Saturday, January 9, 2016

K185 = cable cutter test

I got a late start during morning last Saturday's actking because I could not find three important items and arrived at Holtville about 9:30AM. The AT 1417K185 did indeed fly...
...but there were several issues during prep and the primary reason for the flight, the cable cutter test, failed.   This was the first flight of what was supposed to be a super robust, carbon fiber overlaid, minimum diameter 54mm design.  I built this very high aspect ratio rocket to take any 54mm certified motor but the K815, while cool, would not be pushing any aerodynamic limits that day.

I specifically designed and 3D-printed the black caps [below] to fit in this rocket's electronics bay and cut a length of 1/4-20 all-thread that morning to hold the caps in place.  However, upon assembly, I discovered that the all-thread rod was ~2" too short.  I still have no idea how that happened as I'm somewhat familiar with ruler use.  I was about to give up but this was my only planned flight for the day so I quickly decided to shorten the already too long coupler to fit the all-thread assembly.  I bought a DC Dremel tool and that made quick work of the modification.

So now everything fits together as originally planned and the rest of the prep goes relatively smoothly.  The booster segment is only 36" long so a K185 with even a shortened coupler doesn't leave much volume for the recovery volume.  With Darrell's help I was able to get everything packed in and two pieces of masking tape seemed to hold the payload section into the booster.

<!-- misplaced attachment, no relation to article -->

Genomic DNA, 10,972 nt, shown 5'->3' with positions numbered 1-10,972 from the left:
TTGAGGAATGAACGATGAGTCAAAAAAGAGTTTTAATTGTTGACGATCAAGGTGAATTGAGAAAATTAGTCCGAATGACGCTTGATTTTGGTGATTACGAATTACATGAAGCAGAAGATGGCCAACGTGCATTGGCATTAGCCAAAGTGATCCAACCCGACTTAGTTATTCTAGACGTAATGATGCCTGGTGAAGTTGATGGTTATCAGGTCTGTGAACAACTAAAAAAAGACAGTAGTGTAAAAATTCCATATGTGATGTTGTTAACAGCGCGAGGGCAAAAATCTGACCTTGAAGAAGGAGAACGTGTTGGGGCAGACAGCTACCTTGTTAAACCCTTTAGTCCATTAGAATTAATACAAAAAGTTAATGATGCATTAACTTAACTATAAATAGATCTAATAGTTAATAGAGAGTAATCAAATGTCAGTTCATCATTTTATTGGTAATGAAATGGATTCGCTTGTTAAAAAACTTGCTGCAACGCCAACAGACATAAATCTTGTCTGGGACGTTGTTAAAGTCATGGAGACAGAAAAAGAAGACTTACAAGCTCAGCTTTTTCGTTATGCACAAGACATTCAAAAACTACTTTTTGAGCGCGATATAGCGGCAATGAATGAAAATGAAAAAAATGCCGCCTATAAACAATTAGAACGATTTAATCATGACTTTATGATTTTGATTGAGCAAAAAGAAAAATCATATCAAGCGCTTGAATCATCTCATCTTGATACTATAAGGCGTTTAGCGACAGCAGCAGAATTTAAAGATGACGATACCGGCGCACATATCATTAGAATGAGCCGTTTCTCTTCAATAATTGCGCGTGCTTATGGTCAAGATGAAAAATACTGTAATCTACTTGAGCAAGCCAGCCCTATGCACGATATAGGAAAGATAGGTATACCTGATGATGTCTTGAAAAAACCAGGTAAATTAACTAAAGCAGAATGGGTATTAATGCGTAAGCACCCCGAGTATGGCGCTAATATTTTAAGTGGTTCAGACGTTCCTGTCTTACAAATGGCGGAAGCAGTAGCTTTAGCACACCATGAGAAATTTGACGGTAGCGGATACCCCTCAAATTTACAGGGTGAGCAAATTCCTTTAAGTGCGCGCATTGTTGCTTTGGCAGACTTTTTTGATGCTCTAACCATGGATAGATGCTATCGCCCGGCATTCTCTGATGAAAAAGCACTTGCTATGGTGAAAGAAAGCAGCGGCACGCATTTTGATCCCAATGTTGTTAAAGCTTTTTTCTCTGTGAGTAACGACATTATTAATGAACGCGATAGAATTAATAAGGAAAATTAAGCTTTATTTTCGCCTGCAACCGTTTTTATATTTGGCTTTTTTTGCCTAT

Out at the pad I armed the Raven 3/Power Perch with the large magnet but rather than the expected "high high low low" dual-deploy beep pattern Darrell and I heard only "low low low pause high" (I think).  I admitted that I had not powered up the altimeter after prep as a test but this setup always works as expected so I had become overly confident.  In any even we agreed that something was wrong and pulled the rocket.  We undid all the careful packing work and checked the connections only to hear the same odd pattern after several iterations.  Once again I had planned to scrap the flight... defeatist!  Coincidentally I started talking to Russ Sands afterward who offered that it sounded like my LiPo battery below a safe voltage threshold.  I always charge my batteries the morning of a flight so I was skeptical but swapped to a different battery anyway.  Lo and behold it powered up with the expected dual deploy beep pattern! Well done, Russ, and thanks for the input.  I'll need to charge and test all my Raven batteries before the next launch.